Short-term exposure to low concentrations of copper oxide nanoparticles can negatively impact the ecological performance of a cosmopolitan freshwater fungus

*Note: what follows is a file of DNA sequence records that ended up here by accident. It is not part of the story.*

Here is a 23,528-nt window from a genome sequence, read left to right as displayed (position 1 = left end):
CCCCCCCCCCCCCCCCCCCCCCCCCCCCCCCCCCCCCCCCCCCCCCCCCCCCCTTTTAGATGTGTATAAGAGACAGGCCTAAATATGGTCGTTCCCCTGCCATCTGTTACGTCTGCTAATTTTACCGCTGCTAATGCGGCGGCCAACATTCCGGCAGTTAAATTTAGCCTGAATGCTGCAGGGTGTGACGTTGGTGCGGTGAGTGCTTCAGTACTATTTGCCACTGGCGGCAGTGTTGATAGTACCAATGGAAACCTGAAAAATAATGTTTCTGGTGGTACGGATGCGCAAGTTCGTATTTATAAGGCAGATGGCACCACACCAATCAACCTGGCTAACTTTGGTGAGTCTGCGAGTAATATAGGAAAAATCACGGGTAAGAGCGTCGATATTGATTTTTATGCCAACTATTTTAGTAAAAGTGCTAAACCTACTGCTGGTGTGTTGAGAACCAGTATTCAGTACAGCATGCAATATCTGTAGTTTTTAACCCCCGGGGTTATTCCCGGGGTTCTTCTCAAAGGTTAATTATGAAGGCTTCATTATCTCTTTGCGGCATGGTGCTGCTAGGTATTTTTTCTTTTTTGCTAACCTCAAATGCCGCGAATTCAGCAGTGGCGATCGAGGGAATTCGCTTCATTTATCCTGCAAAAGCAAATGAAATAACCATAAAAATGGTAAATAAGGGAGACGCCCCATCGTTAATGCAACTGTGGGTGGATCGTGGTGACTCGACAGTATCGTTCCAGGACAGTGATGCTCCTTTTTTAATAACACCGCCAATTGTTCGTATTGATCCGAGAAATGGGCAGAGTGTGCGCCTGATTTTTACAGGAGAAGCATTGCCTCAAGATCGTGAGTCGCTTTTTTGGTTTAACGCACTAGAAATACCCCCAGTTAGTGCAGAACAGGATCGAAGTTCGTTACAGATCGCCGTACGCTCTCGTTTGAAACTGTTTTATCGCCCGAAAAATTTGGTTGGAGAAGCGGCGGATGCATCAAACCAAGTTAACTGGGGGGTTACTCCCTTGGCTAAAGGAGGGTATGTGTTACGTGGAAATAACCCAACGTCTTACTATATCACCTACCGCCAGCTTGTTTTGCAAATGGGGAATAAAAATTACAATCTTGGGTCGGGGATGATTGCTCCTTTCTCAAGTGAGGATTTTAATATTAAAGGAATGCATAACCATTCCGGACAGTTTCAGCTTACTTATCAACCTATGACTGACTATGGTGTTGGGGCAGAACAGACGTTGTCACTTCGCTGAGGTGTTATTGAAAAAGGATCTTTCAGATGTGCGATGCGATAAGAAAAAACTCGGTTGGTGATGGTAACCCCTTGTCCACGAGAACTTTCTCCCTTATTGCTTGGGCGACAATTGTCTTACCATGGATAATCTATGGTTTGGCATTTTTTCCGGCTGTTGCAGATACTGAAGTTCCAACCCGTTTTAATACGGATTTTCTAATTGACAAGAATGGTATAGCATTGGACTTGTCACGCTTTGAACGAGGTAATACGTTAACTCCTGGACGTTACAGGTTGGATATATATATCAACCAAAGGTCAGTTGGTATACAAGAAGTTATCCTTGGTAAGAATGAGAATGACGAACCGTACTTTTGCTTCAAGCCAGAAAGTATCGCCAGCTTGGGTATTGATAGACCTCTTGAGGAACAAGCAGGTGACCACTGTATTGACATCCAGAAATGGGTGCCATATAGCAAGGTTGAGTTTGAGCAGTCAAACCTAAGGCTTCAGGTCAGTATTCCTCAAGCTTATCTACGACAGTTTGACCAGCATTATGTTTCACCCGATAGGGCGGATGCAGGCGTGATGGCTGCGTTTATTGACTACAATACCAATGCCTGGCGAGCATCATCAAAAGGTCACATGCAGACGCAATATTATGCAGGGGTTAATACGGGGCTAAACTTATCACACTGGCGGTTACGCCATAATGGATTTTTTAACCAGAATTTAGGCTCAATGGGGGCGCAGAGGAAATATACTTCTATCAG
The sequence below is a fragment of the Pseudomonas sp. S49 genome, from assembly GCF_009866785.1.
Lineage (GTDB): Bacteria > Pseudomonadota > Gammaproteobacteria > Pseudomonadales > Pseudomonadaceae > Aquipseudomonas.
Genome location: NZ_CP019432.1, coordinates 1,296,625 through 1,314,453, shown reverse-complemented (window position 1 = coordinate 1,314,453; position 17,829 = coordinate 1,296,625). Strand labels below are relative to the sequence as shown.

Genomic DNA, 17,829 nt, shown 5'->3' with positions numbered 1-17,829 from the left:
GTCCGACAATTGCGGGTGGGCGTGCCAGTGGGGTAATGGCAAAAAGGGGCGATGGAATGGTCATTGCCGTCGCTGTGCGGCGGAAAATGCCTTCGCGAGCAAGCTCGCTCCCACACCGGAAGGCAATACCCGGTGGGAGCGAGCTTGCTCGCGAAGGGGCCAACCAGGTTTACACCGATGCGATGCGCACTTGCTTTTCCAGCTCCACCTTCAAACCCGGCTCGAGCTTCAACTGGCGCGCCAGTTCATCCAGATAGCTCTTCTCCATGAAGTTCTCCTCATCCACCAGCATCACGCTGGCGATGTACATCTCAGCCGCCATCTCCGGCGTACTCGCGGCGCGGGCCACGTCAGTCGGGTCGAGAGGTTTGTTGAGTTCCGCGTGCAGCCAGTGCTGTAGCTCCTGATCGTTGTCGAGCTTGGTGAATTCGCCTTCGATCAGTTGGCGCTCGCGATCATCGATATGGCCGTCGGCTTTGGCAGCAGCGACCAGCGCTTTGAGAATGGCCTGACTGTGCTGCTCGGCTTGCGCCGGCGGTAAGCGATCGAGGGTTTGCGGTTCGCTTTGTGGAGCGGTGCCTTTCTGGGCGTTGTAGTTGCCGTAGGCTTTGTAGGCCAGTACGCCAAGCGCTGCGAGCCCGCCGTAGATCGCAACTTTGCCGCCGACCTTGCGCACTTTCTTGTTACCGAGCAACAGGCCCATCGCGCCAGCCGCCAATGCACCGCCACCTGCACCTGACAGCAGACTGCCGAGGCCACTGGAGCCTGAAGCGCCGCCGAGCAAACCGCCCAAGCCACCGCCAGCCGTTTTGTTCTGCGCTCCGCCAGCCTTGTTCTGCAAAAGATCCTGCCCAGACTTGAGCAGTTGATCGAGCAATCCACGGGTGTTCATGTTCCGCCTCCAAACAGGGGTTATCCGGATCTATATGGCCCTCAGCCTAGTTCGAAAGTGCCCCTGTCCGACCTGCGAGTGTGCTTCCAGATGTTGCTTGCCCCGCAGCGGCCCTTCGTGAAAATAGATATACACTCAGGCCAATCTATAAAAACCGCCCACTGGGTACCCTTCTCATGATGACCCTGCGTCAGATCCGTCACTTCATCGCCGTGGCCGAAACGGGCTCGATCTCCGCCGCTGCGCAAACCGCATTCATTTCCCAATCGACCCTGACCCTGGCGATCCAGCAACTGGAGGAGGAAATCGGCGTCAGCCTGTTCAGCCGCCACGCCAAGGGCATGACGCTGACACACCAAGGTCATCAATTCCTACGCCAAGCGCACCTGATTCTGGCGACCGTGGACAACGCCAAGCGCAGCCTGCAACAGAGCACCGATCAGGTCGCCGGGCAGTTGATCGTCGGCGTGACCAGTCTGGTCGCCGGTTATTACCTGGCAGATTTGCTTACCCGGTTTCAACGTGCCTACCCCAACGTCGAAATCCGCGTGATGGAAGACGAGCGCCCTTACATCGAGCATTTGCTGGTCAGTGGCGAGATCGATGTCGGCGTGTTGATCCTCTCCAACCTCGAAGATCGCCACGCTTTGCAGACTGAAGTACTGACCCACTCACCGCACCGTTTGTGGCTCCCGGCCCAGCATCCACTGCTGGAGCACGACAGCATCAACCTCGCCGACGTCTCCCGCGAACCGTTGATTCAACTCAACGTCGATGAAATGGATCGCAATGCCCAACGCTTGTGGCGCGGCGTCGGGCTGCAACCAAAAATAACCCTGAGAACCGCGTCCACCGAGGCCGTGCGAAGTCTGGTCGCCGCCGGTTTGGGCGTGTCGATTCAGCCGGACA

In the past few decades, the use of nano-based products has been expanding, subsequently increasing the risk of aquatic contamination by nanoparticles (NPs). Consequently, it is important to assess the potential risks of environmentally realistic concentrations of NPs. Leaf litter decomposition, a fundamental ecological process in headwater streams, is governed mainly by fungi. In this study, copper oxide nanoparticles (CuO NPs) were synthesised, and the influence of short term exposure to low concentrations of copper oxide nanoparticles on leaf litter decomposition and fungal reproduction (sporulation) was assessed. A cosmopolitan aquatic fungal decomposer species Articulospora tetracladia was used to assess litter decomposition upon exposure to CuO NPs (0.00, 0.04, 0.08 and 0.12 mg L−1) for a short time period (1, 2, 3 and 4 days). Concentrations and exposure time of NPs affected both leaf litter decomposition and sporulation. A significant difference in leaf litter decomposition and fungal sporulation was observed between the control (0.0 mg L−1) and all concentrations tested but not between 0.04, 0.08 and 0.12 mg L−1 of NPs. All the exposure time points (1, 2, 3 and 4 days) had a significant impact on sporulation; however a significant difference in leaf litter mass loss was seen between all time points except for between 2 and 3 days. Overall, our study provides a novel insight into the potential risk of short-term exposure to environmentally realistic concentrations of CuO NPs on the ecological performance of a cosmopolitan freshwater fungus.